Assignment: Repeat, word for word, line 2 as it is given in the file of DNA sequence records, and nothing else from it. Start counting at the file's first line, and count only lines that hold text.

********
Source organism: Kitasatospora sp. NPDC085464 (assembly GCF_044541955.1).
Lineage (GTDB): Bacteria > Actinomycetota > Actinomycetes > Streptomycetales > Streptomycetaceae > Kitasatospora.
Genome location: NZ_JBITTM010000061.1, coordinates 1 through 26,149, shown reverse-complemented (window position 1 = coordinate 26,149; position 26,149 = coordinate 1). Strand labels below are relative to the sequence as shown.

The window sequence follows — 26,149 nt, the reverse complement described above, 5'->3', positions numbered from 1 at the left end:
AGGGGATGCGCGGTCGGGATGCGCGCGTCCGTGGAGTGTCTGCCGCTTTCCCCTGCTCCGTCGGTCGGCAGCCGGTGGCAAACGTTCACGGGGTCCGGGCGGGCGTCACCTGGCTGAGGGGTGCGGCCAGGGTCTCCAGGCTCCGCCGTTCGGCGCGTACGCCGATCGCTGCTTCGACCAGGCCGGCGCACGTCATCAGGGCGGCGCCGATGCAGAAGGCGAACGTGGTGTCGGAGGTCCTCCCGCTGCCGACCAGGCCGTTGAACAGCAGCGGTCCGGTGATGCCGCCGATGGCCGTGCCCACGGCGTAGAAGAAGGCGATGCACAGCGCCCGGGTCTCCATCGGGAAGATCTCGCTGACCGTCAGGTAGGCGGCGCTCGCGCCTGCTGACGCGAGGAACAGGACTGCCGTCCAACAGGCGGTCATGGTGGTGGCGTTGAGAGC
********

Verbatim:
Lineage (GTDB): Bacteria > Actinomycetota > Actinomycetes > Streptomycetales > Streptomycetaceae > Kitasatospora.